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DAPHNE. Then, leaving me, whom sure you would not kill ! In yonder thicket exercise
Shoot there at beasts; but for the human heart,
Your cousin Cupid has the only dart.
Yet turn, O beauteous maid ! yet deign to hear,
A love-lick Deity's impetuous prayer ;
O let me woo thee as thou would'st be woo'd !
First, therefore, be not so extremely rude.
Tear not the hedges down, nor tread the clover,
Like an hobgoblin, rather than a Lover.
Next, to my father's grotto fometimes come ;
At ebbing-tide he always is at home.
Read the Courant with him, and let him know
A little politicks, how matters go
Upon his brother-rivers, Rhine or Po.
maid or footman comes or goes,
Pull off your hat, and ask how Daphne does :
These sort of folks will to each other tell,
you respect me; that, you know, looks well.
Then, if you are, as you pretend, the God
That rules the day, and much upon the road,
You 'll find a hundred trifles in your way,
That you may bring one home from Africa;
Some little rarity, some bird, or beast;
And now and then a jewel from the East;
A lacquer'd cabinet, some china-ware,
You have them mighty cheap at Pekin fair!
Next, nota bene, you shall never rove,
Nor take example by your father Jove.
Last, for the ease and comfort of my life,
Make me your (Lord! what startles you ?) your wife.
I'm now (they say) fixteen, or something more;
We mortals feldom live above fourfcore :
Fourscore; you 're good at numbers, let us see,
Seventeen suppose, remaining fixty-three;
Aye, in that span of time, you 'll bury mc.
Mean time, if you have tumult, noise, and strife,
(Things not abhorrent to a marry'd life !)
They 'll quickly end, you fee; what fignify
A few odd years to you that never die?
And, after all, you ’re half your
You know your business takes you up all day ;
And, coming late to bed, you need not fear,
Whatever noise I make, you 'll sleep, my dear :
Or, if a winter-evening should be long,
Ev’n read your physic-book, or make a fong.
Your steeds, your wife, diachalon, and rhyme,
May take up any honest Godhead's time.
Thus, as you like it, you may love again,
And let another Daphne have her reign.
Now love, or leave, my dear; retreat, or follow:
I Daphne (this premisd) take thee Apollo.
And may I split into ten thousand trees,
If I give up on other terms than these !
She said; but what the amorous God reply'd (So Fate ordain'd) is to our search deny'd ;
By rats, alas ! the manufcript is eat,
O cruel banquet ! which we all regret.
Bavius, thy labours must this work restore ;
May thy good-will be equal to thy power!
To Mr. ADRIAN DRIFT, 1708
Two mice, dear boy, of genteel fashion, ,
And (what is more) good education,
Frolic and gay, in infant years,
Equally far'd their parents' cares.
The fire of these two babes (poor creature !)
Paid his last debt to human nature ;
A wealthy widow left behind,
Four babes, three males, one female kind.
The fire being under-ground and bury'd,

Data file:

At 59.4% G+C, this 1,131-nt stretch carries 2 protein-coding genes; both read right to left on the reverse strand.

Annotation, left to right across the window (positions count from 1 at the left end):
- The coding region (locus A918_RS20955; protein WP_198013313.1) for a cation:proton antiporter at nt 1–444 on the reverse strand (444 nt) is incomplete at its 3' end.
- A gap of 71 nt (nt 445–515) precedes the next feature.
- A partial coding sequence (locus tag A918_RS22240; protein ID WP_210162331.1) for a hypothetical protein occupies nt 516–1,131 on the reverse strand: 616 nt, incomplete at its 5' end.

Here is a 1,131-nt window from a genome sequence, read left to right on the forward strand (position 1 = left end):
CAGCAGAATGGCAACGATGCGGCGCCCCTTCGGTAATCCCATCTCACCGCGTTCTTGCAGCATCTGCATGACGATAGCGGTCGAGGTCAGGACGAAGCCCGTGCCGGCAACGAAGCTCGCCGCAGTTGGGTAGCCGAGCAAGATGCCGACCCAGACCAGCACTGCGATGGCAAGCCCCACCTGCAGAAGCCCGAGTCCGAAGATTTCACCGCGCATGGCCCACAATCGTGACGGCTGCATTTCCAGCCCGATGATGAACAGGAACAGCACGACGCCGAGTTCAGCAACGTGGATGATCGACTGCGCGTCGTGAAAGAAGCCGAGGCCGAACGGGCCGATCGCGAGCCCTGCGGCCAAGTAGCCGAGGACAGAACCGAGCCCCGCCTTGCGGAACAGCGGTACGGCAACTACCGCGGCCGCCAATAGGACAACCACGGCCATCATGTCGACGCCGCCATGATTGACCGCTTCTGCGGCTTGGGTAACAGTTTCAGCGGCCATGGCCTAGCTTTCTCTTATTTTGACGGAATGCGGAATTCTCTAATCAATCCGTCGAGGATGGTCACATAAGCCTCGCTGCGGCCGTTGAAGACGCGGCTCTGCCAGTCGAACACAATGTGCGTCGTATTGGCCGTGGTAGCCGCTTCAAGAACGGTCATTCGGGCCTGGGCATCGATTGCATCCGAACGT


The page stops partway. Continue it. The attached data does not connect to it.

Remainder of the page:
'Twas thought his spouse would foon have marry'd;
Matches propos’d, and numerous fuitors,
Most tender husbands, careful tutors,
She modestly refus'd; and shew'd
She'd be a mother to her brood..
Mother! dear mother! that endearing thoughtz.
Has thousand and ten thousand fancies brought.
Tell me, oh! tell me, (thou art now above).
How to describe thy true maternal love,
Thy early pangs, thy growing anxious cares,
Thy flattering hopes, thy fervent pious prayers,
Thy doleful days and melancholy nights,
Cloyster'd from common joys and just delights :
How thou didst constantly in private mourn,
And wash with daily tears thy spouse's urn;
How it employ'd your thoughts and lucid time,
That your young offspring might to honour climb;
care, by numerous griefs opprest,
Under the burden funk, and went to reft ;
How your dear darling, by consumption's wafte,
Breath'd her last piery into your breast;
How you, alas ! tir'd with your pilgrimage,
Bow'd down your head, and dy'd in good old age.
Though not inspir’d, oh! may I never be
Forgetful of my pedigree, or thee!
Ungratéful howsoe'er, may n't I forget
this small, yet tributary debt!
And when we meet at God's tribunal throne,
Own me, I pray thee, for a pious son.
But why all this? Is this
fable ? Believe me, Mat, it seems a babble;
will let me know th' intent on't,
Go to your Mice, and make an end on't.
Well then, dear brother,
As fure as Hudi's * sword could swaddle,
Two Mice were brought up in one cradle ;
Well bred, I think, of equal port,
One for the gown, one for the court :
They parted (did they so, an't please you ?)
Yes, that they did (dear Sir) to ease you.
One went to Holland, where they huff folk,
T' other to vend his wares in Suffolk.
(That Mice have travel'd in old times,
Horace and Prior tell in rhymes,
Those two great wonders of their ages,
Superior far to all the fages !)
Many days past, and many a night,
Ere they could gain each other's fight;
At last, in weather cold, not suliry,
They met at the Three Cranes in Poultry:
After much bufs and great grimace
(Usual you know in such a case),
Much chat arose, what had been done,
What might before next summer's sun ;-
Much said of France, of Suffolk's goodnessy,
The gentry's loyalty, mob's rudeness.
That ended, o'er a charming bottle,
They enter'd on this tittle-tattle :
Quoth Suffolk, by pre-eminence
In years, though (God knows) not in fenfe;
All 's gone, dear brother, only we
Remain to raise posterity ;
Marry you, brother ; I 'll go down,
Sell nouns and verbs, and lie alone ;
May you ne'er meet with feuds or babble,
May olive-branches crown your table !
Somewhat I 'll save, and for this end,
To prove a brother and a friend.
What I propose is just, I swear it;
Op may I perish, by this claret!